This week started off with little economic data due from the UK, Eurozone and US economies. Any short-term movements in currency markets were due to less significant data, or to ongoing themes. These include the UK’s impending Brexit, the US interest rate timeline, and the European debt crisis.
This demonstrates the potential for currencies to fluctuate even in data-sparse times. To mitigate losses on your international payments, contact us today.
Sterling remains low despite house price increase
Sterling remains on the back foot following last week’s revelation from the Bank of England (BoE) that we could see a further cut in interest rates as early as in November. The economic data from the UK has been mixed in the last couple of weeks. Economist are still fairly ‘dovish’ on the prospects for growth as uncertainty continues to muddy the water.
The rebound in housing prices continued this morning. Rightmove stated that the average asking price rose 0.7%, or £2,277, in September. This follows the doom and gloom seen in July following the outcome of the infamous Brexit referendum. This has taken the average cost for a home across England and Wales to £306,499. However, house prices are still at a deficit compared to the drop that we saw before the referendum.
The UK’s calendar of data releases is fairly light this week. The biggest price risk to the UK will be on Wednesday evening as the US Federal Open Market Committee meets to discuss the prospects of interest rates, with the some investors believing they could increase interest rates. As the world’s largest economy, any action that the US central banks takes here could have an effect on currency rates. Meanwhile the biggest domestic risk will be on Thursday when BoE Governor Mark Carney speaks. He is due to deliver an Arthur Burns Memorial Lecture in Berlin.
Today’s Eurozone focus on Germany
This week is a busy one for data releases from the Eurozone, but Monday saw little data of significance released from the Eurozone. The data releases that we did see showed mixed signals as to the stability of the region’s economy, with a worsening of Current Account figures, but an increase in the flows of investment to the Eurozone. The euro gained slightly against the US dollar; against sterling, it weakened during trading hours, but finished stronger against the pound.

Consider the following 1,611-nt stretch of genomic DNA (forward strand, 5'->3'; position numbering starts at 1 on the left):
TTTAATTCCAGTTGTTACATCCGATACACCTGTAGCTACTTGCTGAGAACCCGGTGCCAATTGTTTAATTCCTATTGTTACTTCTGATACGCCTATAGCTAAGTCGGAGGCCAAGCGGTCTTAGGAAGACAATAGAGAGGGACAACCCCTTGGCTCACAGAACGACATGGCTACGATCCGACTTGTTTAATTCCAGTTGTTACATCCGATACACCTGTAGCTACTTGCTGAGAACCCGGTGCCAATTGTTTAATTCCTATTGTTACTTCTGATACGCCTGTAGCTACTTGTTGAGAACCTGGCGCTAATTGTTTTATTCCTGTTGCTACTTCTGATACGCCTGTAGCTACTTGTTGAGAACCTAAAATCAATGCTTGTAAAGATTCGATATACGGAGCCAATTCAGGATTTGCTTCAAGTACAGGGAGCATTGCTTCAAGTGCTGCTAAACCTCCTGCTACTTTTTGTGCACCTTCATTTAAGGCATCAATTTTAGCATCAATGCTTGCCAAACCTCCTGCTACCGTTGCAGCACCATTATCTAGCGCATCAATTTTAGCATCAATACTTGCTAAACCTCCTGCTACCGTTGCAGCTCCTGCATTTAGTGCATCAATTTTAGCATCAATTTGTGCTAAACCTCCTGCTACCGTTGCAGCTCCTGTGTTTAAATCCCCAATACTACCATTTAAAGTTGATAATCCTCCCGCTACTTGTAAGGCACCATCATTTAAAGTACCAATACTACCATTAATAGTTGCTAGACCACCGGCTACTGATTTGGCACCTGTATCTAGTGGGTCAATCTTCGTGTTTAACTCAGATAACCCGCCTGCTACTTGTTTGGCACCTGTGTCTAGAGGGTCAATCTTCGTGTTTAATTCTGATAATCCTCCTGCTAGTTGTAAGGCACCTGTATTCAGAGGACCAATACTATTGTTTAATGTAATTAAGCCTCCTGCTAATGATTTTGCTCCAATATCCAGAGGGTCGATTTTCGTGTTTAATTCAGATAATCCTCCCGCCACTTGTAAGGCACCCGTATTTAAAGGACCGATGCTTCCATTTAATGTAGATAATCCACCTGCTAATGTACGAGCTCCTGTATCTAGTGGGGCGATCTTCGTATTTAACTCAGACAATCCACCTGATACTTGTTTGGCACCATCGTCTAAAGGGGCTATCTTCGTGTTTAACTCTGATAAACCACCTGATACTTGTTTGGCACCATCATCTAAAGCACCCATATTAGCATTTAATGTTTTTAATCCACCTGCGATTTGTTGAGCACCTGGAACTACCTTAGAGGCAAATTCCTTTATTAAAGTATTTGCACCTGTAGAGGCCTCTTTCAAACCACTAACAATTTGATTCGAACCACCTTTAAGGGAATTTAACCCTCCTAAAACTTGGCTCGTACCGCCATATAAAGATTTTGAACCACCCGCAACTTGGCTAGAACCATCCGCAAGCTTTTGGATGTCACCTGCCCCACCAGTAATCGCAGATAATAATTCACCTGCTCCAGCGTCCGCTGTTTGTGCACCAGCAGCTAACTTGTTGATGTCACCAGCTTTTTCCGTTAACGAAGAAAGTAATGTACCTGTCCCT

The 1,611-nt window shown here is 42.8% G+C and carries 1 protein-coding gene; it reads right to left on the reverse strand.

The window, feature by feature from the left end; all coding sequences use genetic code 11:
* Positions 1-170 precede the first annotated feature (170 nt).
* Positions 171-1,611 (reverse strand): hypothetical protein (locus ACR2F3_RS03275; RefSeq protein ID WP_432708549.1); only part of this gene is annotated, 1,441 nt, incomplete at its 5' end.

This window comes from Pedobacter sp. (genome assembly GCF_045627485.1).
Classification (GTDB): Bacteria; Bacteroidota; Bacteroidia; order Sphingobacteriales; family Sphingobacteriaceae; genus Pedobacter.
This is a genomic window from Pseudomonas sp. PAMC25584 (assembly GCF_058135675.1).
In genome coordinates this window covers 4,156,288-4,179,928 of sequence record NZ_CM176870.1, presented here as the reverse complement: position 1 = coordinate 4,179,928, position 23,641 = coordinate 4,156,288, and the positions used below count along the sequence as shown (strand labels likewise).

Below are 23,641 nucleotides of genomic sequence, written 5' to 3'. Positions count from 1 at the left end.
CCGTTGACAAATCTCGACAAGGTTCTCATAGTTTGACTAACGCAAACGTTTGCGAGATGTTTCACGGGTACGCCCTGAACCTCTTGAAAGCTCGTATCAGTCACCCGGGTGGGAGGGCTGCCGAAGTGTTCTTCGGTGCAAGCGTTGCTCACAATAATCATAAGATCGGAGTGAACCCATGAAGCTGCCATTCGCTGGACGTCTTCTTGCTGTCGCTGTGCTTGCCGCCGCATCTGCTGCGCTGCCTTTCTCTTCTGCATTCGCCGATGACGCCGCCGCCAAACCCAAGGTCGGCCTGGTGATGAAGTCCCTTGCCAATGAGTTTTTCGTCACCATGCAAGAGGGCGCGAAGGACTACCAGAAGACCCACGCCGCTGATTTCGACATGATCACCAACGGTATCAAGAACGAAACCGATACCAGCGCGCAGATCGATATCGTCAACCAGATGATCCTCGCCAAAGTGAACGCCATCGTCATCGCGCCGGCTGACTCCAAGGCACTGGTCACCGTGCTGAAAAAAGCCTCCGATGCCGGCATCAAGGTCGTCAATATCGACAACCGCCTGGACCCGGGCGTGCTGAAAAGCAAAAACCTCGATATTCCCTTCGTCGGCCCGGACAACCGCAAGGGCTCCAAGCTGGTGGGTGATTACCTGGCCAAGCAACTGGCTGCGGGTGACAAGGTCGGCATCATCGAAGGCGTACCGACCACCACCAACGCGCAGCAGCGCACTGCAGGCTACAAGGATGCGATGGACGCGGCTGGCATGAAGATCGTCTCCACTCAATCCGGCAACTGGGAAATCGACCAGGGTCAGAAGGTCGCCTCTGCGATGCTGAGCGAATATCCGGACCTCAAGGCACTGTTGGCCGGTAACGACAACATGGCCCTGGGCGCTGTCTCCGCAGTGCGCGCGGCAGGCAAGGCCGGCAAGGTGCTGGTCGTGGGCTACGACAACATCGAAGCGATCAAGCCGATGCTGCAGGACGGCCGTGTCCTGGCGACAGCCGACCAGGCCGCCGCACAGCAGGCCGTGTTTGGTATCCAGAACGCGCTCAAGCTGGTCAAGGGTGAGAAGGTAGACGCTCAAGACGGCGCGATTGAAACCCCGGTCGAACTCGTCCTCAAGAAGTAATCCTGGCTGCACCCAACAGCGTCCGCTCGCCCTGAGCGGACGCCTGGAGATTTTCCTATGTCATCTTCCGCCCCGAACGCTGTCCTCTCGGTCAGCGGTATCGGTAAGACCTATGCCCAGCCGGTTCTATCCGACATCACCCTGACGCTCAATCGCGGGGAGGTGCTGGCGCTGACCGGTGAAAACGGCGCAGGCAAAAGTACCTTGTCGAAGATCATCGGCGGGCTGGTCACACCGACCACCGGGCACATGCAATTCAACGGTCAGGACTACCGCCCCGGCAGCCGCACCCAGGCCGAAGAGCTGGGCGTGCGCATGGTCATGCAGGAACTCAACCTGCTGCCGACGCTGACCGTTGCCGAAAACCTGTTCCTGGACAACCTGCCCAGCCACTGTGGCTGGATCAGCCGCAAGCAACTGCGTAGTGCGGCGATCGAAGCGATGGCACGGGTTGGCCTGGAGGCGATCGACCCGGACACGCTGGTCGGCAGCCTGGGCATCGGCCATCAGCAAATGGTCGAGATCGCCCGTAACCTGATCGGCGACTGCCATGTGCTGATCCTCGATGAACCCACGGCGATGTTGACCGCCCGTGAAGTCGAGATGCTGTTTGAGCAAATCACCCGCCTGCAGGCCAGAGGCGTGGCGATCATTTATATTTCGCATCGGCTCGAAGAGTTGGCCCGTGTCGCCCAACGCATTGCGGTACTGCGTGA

Today sees an increase in Eurozone data releases, with low tier data coming in from Portugal, Spain, Finland and Germany. The only data releases of note are month-on-month and year-on-year Producer Price Index (PPI) figures released from Germany this morning. Any deviation from expectations could have an effect on the euro, as this data is a good barometer of the price of primary goods in Europe’s largest economy.
Quiet build-up to Federal Reserve announcements
With minimal data out from the US, movement on Monday was seen to be driven by sterling. Today we can expect more of the same, with only Building Permits data due to be released from the US, which is expected to show a small increase on the previous month, for the second time in a row.
With a quiet start of the week expected, investors will be looking forward to Wednesday, when the US Federal Reserve’s Interest Rate decision is due. Also in the spotlight on Wednesday are the Federal Open Market Committee (FOMC)’s economic projections, statement and press conference.. It is widely expected that the central bank will keep its key interest rate on hold within its current range, but the statement that follows that could give clues as to when an interest rate hike could happen.
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